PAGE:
The research results is available as NCHRP Web-Only Document 289 Business Models to Facilitate Deployment of Connected Vehicle Infrastructure to Support Automated Vehicle Operations
With development of autonomous or fully automated vehicles (AV) progressing rapidly, some observers are concerned that many of the road-safety, congestion-relief, energy-savings, pollution-reduction, and other public benefits that AV technology is predicted to deliver will depend on road infrastructure’s ability to exchange information with vehicles. Consideration of this exchange between vehicles and infrastructure (I2V or V2I) is a part of a broader interest in connected vehicle (CV) technology that often is conflated with AV technology in public policy discussions. Some observers assert that CV technology—both I2V and V2I—is an essential adjunct to successful AV development, and that possibly substantial infrastructure investments will be required for CV deployment. State transportation and their counterparts at local, metropolitan, and multi-state levels of government may be called on the make such investments.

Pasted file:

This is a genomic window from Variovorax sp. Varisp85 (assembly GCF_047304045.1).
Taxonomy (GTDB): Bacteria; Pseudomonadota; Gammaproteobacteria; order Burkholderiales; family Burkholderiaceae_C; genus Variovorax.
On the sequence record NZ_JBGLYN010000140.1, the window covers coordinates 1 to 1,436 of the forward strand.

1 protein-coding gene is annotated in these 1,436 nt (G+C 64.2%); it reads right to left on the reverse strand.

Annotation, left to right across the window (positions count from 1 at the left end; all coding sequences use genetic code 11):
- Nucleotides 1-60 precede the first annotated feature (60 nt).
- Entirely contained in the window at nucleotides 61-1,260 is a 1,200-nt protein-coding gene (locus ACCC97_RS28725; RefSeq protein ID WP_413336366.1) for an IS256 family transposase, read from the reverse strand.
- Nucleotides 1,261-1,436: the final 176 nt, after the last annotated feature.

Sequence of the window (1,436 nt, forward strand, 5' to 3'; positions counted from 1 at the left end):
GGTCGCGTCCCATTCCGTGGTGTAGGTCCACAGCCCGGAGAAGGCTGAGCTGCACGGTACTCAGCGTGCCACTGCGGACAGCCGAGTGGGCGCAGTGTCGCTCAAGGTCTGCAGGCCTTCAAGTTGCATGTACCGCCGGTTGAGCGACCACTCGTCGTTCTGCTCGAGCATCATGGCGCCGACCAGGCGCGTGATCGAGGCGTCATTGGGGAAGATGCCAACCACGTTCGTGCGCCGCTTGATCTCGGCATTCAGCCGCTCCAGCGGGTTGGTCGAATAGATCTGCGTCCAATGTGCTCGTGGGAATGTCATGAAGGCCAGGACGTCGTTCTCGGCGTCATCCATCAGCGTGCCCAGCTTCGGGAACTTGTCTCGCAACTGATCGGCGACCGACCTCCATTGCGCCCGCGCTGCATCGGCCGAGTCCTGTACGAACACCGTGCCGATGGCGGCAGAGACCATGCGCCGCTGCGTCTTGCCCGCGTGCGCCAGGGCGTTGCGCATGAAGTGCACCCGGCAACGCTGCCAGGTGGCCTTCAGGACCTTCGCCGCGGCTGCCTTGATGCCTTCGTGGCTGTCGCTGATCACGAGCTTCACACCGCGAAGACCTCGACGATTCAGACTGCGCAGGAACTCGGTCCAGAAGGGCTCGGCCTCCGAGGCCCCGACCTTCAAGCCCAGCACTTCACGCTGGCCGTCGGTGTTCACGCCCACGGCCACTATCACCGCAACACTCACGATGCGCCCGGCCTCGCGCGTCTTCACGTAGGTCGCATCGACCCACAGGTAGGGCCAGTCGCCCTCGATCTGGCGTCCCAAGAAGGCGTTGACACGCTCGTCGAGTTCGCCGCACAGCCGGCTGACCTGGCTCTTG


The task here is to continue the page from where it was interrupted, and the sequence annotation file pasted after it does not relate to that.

While AV technology is being developed and deployed largely in the private sector, these public-sector agencies play a role in deployment of CV infrastructure, and infrastructure deployment necessarily proceeds at a measured pace. How vehicle purchasers, road users, and the broader audience of taxpayers and other stakeholders perceive and respond to AV and CV technology will undoubtedly influence the path and speed of development and deployment.
The objective of this research was to provide information and guidance for decision-makers at transportation agencies on the issues likely to influence investment in connected-vehicle (CV) infrastructure, the potential public and private benefits and costs of such infrastructure investment and the potential impact of such investment on automated-vehicle (AV) deployment, and business cases to be made for agency involvement in the investment.